In the initial stages of planning our transition from traditional batch manufacturing to CM, we assumed that the key challenges would be regulatory hurdles and technological challenges.

In practice, we have found that the regulatory challenges have been less difficult to overcome than we anticipated. The FDA and EMA have been strong supporters of our efforts to advance pharmaceutical manufacturing technology, have been highly engaged, and have provided ongoing guidance and support to ensure alignment of expectations.

For the most part, the technological challenges have been less of an issue than we assumed; the technology is well developed and the machines run well.

One of the most challenging aspects has been developing the QbD control strategy in concert with the operational software to integrate both process control and PAT monitoring to achieve the desired end state.

We have defined concepts such as minimum sampling frequency, and redundant IPC systems, and have established a control strategy methodology that satisfies both regulatory needs and efficient manufacturing.

Vertex has made a strong commitment to continuous manufacturing, and to mitigate risk as we embarked upon this ambitious project, we made the decision to bring multiple facilities online to manufacture our medicines, including facilities that are fully continuous (Boston, MA) and other facilities globally that reflect both a CM and hybrid approach, ensuring a robust supply chain network for our manufacturing efforts.

Q: Are we on the crest of a wave when it comes to achieving continuous production and real-time release of drugs? And, if so, what are the potential benefits for the end user?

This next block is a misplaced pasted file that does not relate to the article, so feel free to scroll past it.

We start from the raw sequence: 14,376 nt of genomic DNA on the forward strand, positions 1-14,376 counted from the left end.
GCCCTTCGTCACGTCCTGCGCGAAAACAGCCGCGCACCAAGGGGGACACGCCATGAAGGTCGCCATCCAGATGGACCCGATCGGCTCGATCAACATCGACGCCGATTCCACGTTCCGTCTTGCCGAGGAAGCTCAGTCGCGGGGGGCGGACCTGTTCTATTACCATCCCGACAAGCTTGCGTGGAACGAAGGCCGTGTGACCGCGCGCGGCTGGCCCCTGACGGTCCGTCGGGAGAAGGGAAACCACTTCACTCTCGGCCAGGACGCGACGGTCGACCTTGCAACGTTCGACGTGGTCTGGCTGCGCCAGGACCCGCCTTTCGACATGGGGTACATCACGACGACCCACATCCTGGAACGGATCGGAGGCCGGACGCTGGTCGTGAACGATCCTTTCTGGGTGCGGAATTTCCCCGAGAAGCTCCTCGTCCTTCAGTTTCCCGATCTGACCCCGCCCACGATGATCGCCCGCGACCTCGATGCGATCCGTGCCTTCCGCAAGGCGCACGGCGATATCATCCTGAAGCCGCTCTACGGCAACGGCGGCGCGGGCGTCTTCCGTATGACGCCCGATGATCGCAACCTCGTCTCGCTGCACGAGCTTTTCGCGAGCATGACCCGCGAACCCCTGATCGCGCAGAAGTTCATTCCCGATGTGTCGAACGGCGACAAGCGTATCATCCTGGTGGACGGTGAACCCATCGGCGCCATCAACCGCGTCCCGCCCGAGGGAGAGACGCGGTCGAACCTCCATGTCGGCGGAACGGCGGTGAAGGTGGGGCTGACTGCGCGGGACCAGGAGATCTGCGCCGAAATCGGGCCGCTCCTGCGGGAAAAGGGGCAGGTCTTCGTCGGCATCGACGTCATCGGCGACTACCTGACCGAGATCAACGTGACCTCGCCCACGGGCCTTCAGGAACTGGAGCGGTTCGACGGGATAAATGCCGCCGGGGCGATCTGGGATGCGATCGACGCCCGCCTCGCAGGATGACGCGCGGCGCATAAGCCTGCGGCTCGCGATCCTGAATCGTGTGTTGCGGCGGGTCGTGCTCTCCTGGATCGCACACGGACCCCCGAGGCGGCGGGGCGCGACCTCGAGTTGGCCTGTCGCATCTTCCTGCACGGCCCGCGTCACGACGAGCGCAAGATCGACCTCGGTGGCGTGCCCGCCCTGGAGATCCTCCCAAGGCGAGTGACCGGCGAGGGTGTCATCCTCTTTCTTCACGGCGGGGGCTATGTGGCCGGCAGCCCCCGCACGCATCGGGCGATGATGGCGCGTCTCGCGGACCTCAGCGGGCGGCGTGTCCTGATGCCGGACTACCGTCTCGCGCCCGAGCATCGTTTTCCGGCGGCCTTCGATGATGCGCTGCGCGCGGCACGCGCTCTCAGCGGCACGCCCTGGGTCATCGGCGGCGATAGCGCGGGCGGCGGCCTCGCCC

From speaking to colleagues in the industry, it is clear that the interest in CM is picking up momentum, with several companies making substantial efforts in this area.

Once a few companies have demonstrated that the perceived regulatory and technological hurdles of implementing this technology are not standing in the way of success by receiving approval for commercial products, we think this will reduce the risk substantially for others, and then the benefits of CM will be such that anyone not adopting this technology may be at a sufficient disadvantage.

It’s the wave of the future in pharmaceutical manufacturing, in our opinion. It provides the opportunity to monitor quality throughout the manufacturing process, enables manufacturing and process development timelines to run in parallel with rapid clinical development, and provides significant flexibility in the manufacturing process, ultimately benefiting patients.